We are building on our commitment to protect our natural environment. Organic Valley sources all of the electricity for its owned facilities from 100% renewable energy. And it happened through partnership and cooperation.
Can Dairy Farming be Carbon Positive?
Three Organic Valley cooperative member farms are breaking ground on a new, higher bar for carbon sequestration and greenhouse gas emissions reductions called Climate-Smart Farming (CSF), with the goal of achieving carbon neutrality, or even a carbon-positive position.
Dr. Silvia in Senegal
Our in-house animal nutritionist Dr. Silvia Abel-Caines, spent two weeks on an inspiring, boots-on-the-ground example of Principle 6: Cooperation Among Cooperatives. Dr. Silvia’s mission consisted of volunteering her expertise to the Dental Hayre women’s cooperative in the West African nation of Senegal.
Can Dairy Farming be Carbon Positive?
Three Organic Valley cooperative member farms are breaking ground on a new, higher bar for carbon sequestration and greenhouse gas emissions reductions.
Partnerships for the Good
Organic Valley’s sustainability team is partnering with the sustainability folks at Annie’s Organic, The Carbon Cycle Institute and the California Resource Conservation Districts to develop comprehensive dairy Carbon Farm Plans, which take into account whole-farm carbon flows.
Organic to Our Roots
Always been, always will be. Organic before organic was a thing. We helped write the rules for organic farming more than 20 years ago, because we wanted “organic” to maintain its integrity.
A Model Business Model
Proudly cooperative. Fiercely independent. Not to mention: mighty successful. Staying true to a handful of simple principles has helped our mission blossom: delivering a farmer-owned, organically-driven, sustainable business model that prioritizes the health of family farms and consumers.
The Beauty of Well-Run Farms
Since 2008, we’ve helped secure nearly $8 million in government and private grant funds for our member farms. These funds go directly into the hands of our farmer-members who, in turn, make investments in the sustainability of their farm operations.
First-Class Animal Care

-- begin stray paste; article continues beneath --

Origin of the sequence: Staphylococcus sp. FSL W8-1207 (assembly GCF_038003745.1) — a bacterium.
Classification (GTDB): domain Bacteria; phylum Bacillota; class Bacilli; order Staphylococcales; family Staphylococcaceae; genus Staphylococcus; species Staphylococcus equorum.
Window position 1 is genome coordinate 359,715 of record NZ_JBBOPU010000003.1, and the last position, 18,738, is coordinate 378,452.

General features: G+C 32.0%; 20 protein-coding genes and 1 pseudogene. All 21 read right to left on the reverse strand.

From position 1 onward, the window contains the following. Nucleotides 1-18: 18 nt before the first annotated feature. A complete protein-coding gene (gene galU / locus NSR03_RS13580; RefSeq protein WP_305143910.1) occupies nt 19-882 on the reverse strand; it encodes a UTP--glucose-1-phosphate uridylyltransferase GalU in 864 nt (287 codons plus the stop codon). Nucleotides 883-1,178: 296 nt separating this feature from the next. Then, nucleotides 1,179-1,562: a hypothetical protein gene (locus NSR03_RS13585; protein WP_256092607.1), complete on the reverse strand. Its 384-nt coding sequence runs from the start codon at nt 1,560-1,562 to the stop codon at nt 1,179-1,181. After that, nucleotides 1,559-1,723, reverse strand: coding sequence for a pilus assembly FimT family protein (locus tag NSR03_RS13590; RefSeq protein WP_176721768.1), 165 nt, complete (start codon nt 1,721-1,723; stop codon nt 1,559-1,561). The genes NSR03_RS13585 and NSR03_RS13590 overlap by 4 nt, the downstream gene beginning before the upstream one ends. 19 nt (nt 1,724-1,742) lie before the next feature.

Organic Valley cows are some of the healthiest around. Because they are allowed to express natural behaviors in their own time, in their own way, without unnatural pressure to maximize yields. Just as it should be.
Real Farms, Real People
Organic Valley is the largest organic farmer cooperative in the world. That means our business model works—for member farmers, our co-op at large, and for our mission of taking organic food and farming to as broad an audience as possible.
Organic Valley Community Solar Partnership
Organic Valley sources all of the electricity for its owned facilities from 100% renewable energy. And it happened through partnership and cooperation.
Shutting Out Greenhouse Gas
Greater strides for a smaller footprint. The very nature of our business is threatened by a changing climate. By lessening the impact of our processes on our earth, the greater impact we will make on our lives.
Healthy Soil at the Root of Goodness
We don’t treat soil like dirt. Healthy soil, healthy plants, healthy animals, healthy people. Organic farming keeps pesticides off the earth and out of our soil – over 440 million lbs. of pesticides, herbicides and synthetic fertilizers kept off the land since 1988.
Local to You
The shortest route to good. From cow to consumer, local matters. Working with a local-first focus reduces “food miles” and keeps our supply chain tight and efficient. And by working with many different local bottling companies, real jobs get created and local economies get boosted.